The tax free threshold in Australia refers to the first $18,200 of income earned in an income year, which is exempt from taxation. If you are an Australian resident for tax purposes, you are eligible to claim the tax free threshold, and as you do that, the tax withheld from your income is reduced.
To claim the tax free threshold, you must indicate your preference on the tax file number (TFN) declaration form provided to your payer, such as an employer or government agency.
If you choose to claim the tax free threshold, you will not pay tax if your income is below $18,200, and your payer will withhold tax once you earn above this threshold.
The table below shows the tax rates and thresholds for the tax year 2023-2024:
|Taxable Income||Tax Payable|
|$0 – $18,200||Nil|
|$18,201 – $45,000||19c for each $1 over $18,200|
|$45,001 – $120,000||$5,092 plus 32.5c for each $1 over $45,000|
|$120,001 – $180,000||$29,467 plus 37c for each $1 over $120,000|
|$180,001 and over||$51,667 plus 45c for each $1 over $180,000|
Please note that the tax rates provided in the table above do not take into account the additional Medicare levy of 2% that may apply to taxable income.
Determining When to Claim
If you have multiple payers simultaneously, typically, you can only claim the tax free threshold from one payer. Usually, you claim it from the payer who offers you the highest salary or wage.
However, there are circumstances where you may have income from multiple sources, such as having multiple jobs, a part-time job with a taxable pension or government allowance, or working as a contractor under an Australian Business Number (ABN).
In such cases, informing your other payers to withhold tax at a higher rate is crucial to avoid potential tax debts at the end of the income year.
Income Scenarios and Adjustments
1. Income of $18,200 or Less
If you are certain that the combined income you will receive from all sources will not exceed $18,200, you are eligible to claim the tax free threshold individually from each payer.
However, if your income later increases beyond $18,200, you must provide a withholding declaration to one of your employers. This declaration notifies them that you no longer wish to claim the tax free threshold from that payer.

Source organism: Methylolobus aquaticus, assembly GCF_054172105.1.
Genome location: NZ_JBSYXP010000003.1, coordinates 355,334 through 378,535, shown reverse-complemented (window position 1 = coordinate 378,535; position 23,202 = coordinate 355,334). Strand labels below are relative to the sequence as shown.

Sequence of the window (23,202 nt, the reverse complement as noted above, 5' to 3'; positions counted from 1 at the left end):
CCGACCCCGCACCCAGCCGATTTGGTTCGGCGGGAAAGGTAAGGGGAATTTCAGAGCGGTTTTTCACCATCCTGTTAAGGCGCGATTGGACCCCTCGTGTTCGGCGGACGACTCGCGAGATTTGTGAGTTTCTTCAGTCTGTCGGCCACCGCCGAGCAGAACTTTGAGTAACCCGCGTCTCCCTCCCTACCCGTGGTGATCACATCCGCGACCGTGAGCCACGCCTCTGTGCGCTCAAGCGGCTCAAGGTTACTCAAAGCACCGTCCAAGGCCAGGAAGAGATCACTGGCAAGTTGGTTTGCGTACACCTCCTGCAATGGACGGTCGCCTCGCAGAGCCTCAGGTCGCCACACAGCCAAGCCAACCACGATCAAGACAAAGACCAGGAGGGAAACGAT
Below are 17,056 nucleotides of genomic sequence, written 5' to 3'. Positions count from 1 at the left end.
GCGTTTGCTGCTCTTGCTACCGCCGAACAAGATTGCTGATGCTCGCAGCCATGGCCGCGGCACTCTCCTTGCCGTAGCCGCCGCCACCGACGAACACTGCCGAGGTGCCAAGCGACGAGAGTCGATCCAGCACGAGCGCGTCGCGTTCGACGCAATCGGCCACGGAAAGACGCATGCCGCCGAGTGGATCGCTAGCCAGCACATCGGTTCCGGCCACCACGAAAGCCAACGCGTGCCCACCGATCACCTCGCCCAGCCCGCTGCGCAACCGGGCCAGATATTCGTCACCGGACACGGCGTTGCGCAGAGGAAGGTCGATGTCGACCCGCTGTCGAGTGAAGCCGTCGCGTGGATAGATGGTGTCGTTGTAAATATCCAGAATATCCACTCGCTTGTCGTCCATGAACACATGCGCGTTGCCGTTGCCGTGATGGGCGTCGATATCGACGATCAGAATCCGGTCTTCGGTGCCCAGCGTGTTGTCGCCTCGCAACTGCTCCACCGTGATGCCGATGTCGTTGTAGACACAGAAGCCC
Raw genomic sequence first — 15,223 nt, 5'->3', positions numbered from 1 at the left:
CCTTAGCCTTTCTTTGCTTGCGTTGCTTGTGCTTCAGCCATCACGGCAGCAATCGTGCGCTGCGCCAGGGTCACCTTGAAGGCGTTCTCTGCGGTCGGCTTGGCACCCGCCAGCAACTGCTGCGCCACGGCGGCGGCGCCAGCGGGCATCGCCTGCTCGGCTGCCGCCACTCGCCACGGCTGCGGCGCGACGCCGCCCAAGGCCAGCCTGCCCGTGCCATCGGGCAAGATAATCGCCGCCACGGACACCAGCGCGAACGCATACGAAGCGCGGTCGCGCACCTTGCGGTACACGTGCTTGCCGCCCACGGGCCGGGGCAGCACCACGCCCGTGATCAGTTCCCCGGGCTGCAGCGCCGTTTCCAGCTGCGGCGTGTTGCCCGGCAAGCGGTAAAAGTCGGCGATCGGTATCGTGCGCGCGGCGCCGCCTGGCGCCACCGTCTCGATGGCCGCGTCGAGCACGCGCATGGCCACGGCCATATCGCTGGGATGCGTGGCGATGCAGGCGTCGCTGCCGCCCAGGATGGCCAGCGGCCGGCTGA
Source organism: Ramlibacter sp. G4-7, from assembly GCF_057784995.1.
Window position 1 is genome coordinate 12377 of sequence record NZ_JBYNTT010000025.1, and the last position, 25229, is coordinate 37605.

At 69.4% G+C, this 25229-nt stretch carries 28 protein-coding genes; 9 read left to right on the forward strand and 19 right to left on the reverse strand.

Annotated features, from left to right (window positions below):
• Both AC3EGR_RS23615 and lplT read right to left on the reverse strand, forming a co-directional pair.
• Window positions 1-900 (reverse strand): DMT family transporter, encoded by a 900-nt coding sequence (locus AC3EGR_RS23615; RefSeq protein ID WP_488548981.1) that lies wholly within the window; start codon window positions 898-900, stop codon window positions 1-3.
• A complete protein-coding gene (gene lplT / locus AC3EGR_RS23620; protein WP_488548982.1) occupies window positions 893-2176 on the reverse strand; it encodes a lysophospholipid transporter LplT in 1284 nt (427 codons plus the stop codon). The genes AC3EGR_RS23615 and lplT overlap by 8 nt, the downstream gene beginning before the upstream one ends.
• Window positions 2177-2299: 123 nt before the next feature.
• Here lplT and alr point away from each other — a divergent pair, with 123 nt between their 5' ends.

2. Income Over $18,200 with Excessive Tax Withheld
If your income exceeds $18,200, and too much tax has been withheld, you can apply to reduce the tax withheld from your payments. This requires completing and submitting a PAYG withholding variation application to the tax authorities.
Upon receiving your application, the tax authorities will calculate the revised withholding amount and provide instructions to your payers accordingly.
Insufficient Tax Withheld
In cases where the total tax withheld is insufficient to cover your tax liability for the income year, you can request one or more payers to increase the withholding amount. This can be done through a written request, in the form of an email, a paper document, or an online form.
Part Year Residents
You will receive a part-year tax free threshold if you are an Australian resident for tax purposes for only part of the year. This threshold comprises a flat amount of $13,464 and an additional $4,736 that is apportioned based on the number of months you were in Australia during the income year, including the month of arrival.
Tax free Threshold for Individuals Moving Overseas from Australia
If you are planning to leave Australia with the intention of residing overseas, your tax free threshold for the year will be lower than the threshold available to most taxpayers who are Australian residents for the full year.
In this scenario, you are entitled to a tax free threshold of $13,464 plus an adjustment for the number of months you were an Australian resident for tax purposes, including the month you left.
The adjustment is calculated as follows:
Divide $4,736 by 12, then multiply it by the number of months you were an Australian resident for tax purposes, counting the month you departed.
Full-year non residents, for tax purposes, cannot claim the tax free threshold. As a non-resident, you must pay tax on all income earned in Australia.
The following table shows the tax rates and thresholds applicable to foreign residents for the 2023–24 tax year.
|Taxable Income||Tax on this Income|
|$0 – $120,000||32.5c for each $1|
|$120,001 – $180,000||$39,000 plus 37c for each $1 over $120,000|
|$180,001 and over||$61,200 plus 45c for each $1 over $180,000|
This article is for general information only. It does not make recommendations nor does it provide advice to address your personal circumstances. To make an informed decision, always contact a registered tax professional.